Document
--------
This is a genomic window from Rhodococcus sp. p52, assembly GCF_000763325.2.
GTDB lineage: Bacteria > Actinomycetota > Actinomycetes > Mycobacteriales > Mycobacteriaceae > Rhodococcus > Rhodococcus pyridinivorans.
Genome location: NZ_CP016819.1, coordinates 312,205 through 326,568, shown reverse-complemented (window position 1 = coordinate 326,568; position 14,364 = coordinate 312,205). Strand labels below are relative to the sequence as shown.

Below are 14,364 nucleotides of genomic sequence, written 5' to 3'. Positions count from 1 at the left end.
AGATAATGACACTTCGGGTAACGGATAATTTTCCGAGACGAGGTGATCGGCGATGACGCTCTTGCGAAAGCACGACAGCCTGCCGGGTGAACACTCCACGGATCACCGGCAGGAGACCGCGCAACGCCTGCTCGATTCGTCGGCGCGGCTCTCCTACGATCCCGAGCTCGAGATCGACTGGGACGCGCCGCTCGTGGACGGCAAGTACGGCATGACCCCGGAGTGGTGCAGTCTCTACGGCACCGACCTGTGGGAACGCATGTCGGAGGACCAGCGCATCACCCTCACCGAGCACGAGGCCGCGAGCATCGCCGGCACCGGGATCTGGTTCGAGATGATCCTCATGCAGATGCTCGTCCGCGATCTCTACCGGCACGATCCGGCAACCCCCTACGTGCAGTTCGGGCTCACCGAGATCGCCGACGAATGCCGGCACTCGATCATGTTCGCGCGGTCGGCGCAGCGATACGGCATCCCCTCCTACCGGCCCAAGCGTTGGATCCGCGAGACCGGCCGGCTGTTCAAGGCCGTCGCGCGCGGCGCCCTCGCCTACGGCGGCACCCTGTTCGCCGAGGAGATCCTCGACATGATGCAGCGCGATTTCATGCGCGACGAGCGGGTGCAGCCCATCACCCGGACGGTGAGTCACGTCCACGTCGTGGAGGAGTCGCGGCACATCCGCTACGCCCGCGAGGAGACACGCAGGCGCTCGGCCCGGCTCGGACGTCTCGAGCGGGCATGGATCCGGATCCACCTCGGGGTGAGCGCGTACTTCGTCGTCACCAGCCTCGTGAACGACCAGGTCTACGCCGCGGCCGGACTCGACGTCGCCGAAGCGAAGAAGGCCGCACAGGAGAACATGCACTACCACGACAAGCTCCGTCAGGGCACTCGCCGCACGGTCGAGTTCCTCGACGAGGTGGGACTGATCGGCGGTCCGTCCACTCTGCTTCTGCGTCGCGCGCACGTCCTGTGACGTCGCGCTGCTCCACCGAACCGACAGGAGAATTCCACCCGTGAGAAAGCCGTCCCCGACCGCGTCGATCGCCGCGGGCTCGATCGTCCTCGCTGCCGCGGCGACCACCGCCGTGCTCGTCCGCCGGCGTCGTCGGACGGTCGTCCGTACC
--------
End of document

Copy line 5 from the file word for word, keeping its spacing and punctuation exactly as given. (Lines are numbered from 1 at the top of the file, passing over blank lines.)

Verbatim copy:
AGATAATGACACTTCGGGTAACGGATAATTTTCCGAGACGAGGTGATCGGCGATGACGCTCTTGCGAAAGCACGACAGCCTGCCGGGTGAACACTCCACGGATCACCGGCAGGAGACCGCGCAACGCCTGCTCGATTCGTCGGCGCGGCTCTCCTACGATCCCGAGCTCGAGATCGACTGGGACGCGCCGCTCGTGGACGGCAAGTACGGCATGACCCCGGAGTGGTGCAGTCTCTACGGCACCGACCTGTGGGAACGCATGTCGGAGGACCAGCGCATCACCCTCACCGAGCACGAGGCCGCGAGCATCGCCGGCACCGGGATCTGGTTCGAGATGATCCTCATGCAGATGCTCGTCCGCGATCTCTACCGGCACGATCCGGCAACCCCCTACGTGCAGTTCGGGCTCACCGAGATCGCCGACGAATGCCGGCACTCGATCATGTTCGCGCGGTCGGCGCAGCGATACGGCATCCCCTCCTACCGGCCCAAGCGTTGGATCCGCGAGACCGGCCGGCTGTTCAAGGCCGTCGCGCGCGGCGCCCTCGCCTACGGCGGCACCCTGTTCGCCGAGGAGATCCTCGACATGATGCAGCGCGATTTCATGCGCGACGAGCGGGTGCAGCCCATCACCCGGACGGTGAGTCACGTCCACGTCGTGGAGGAGTCGCGGCACATCCGCTACGCCCGCGAGGAGACACGCAGGCGCTCGGCCCGGCTCGGACGTCTCGAGCGGGCATGGATCCGGATCCACCTCGGGGTGAGCGCGTACTTCGTCGTCACCAGCCTCGTGAACGACCAGGTCTACGCCGCGGCCGGACTCGACGTCGCCGAAGCGAAGAAGGCCGCACAGGAGAACATGCACTACCACGACAAGCTCCGTCAGGGCACTCGCCGCACGGTCGAGTTCCTCGACGAGGTGGGACTGATCGGCGGTCCGTCCACTCTGCTTCTGCGTCGCGCGCACGTCCTGTGACGTCGCGCTGCTCCACCGAACCGACAGGAGAATTCCACCCGTGAGAAAGCCGTCCCCGACCGCGTCGATCGCCGCGGGCTCGATCGTCCTCGCTGCCGCGGCGACCACCGCCGTGCTCGTCCGCCGGCGTCGTCGGACGGTCGTCCGTACC